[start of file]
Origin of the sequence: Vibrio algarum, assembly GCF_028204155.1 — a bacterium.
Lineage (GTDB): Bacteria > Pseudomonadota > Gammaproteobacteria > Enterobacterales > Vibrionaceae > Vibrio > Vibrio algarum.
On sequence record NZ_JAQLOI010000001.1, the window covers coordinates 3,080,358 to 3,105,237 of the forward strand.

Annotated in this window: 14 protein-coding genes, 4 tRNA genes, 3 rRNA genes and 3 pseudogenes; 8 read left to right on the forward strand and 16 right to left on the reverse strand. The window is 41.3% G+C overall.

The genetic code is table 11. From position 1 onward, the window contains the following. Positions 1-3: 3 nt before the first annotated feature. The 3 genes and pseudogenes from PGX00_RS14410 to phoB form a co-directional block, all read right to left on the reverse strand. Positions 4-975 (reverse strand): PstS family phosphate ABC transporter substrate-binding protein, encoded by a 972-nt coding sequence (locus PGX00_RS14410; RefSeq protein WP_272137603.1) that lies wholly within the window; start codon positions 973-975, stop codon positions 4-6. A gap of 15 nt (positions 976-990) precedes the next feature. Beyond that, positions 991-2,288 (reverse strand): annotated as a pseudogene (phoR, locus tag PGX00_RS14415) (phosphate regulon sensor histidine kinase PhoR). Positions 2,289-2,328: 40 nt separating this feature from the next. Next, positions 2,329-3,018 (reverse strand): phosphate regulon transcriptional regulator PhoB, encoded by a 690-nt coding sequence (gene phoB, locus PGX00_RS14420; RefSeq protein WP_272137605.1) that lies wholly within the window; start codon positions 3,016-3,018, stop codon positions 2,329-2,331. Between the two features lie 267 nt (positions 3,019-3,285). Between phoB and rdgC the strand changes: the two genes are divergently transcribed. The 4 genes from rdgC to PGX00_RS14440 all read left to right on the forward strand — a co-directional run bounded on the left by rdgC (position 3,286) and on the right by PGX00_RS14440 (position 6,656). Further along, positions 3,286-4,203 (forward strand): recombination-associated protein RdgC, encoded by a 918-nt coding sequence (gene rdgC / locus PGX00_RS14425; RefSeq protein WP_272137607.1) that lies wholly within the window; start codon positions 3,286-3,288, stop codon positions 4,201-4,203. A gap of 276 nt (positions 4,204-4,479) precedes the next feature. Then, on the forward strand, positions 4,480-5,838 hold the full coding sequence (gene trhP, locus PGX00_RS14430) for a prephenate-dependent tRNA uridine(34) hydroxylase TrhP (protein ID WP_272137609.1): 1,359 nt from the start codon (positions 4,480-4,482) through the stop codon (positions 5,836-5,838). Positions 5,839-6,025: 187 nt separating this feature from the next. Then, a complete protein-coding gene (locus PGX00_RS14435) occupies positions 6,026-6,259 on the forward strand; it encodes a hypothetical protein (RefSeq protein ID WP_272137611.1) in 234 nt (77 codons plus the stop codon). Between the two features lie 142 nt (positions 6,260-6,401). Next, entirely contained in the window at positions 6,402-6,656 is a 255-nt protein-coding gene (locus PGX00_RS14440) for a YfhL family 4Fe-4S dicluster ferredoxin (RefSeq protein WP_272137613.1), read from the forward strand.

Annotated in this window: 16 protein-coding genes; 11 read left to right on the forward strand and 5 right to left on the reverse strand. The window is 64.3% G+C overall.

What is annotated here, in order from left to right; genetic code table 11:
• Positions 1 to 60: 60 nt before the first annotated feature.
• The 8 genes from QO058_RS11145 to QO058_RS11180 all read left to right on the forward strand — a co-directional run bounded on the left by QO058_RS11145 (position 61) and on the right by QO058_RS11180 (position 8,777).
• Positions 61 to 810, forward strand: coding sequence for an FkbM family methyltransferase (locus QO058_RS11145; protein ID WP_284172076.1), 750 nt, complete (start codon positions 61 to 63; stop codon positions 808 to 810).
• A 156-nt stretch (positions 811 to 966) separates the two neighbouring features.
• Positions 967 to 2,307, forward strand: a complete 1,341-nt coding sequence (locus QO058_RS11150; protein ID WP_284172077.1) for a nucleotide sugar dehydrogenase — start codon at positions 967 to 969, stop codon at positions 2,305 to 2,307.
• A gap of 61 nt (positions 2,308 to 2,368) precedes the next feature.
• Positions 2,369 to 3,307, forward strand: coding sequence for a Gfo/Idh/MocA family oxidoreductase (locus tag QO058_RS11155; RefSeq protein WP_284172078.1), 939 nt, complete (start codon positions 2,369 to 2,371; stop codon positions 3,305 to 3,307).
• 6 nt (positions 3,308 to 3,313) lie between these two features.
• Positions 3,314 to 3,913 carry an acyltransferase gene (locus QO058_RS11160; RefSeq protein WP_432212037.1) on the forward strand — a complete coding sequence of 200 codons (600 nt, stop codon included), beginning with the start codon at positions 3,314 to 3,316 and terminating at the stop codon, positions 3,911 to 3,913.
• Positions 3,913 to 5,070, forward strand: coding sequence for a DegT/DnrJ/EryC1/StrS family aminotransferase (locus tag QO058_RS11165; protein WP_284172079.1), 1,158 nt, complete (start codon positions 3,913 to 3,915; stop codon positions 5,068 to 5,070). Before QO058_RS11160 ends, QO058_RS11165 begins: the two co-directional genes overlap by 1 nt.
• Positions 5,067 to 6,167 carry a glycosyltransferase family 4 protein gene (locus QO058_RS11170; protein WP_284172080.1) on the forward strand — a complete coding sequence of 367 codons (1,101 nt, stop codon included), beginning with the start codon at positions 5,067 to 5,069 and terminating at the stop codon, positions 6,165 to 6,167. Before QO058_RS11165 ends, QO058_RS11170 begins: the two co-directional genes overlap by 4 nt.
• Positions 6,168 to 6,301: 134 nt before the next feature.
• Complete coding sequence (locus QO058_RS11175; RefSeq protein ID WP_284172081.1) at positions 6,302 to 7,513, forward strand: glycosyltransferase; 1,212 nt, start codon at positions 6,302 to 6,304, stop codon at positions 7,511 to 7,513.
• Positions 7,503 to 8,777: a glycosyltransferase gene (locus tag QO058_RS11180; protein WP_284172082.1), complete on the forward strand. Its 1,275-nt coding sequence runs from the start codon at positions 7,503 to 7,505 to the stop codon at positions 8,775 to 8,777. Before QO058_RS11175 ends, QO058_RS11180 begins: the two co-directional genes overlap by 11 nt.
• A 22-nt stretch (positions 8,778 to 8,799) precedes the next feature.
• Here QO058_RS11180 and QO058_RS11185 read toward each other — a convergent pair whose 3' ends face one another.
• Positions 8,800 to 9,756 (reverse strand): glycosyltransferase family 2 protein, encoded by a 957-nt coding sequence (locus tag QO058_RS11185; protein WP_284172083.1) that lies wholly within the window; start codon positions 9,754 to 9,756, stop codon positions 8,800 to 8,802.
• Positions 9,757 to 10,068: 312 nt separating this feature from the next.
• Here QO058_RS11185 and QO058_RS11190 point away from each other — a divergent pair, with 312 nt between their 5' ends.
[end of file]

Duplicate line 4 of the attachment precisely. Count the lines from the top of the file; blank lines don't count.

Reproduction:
Annotated in this window: 14 protein-coding genes, 4 tRNA genes, 3 rRNA genes and 3 pseudogenes; 8 read left to right on the forward strand and 16 right to left on the reverse strand. The window is 41.3% G+C overall.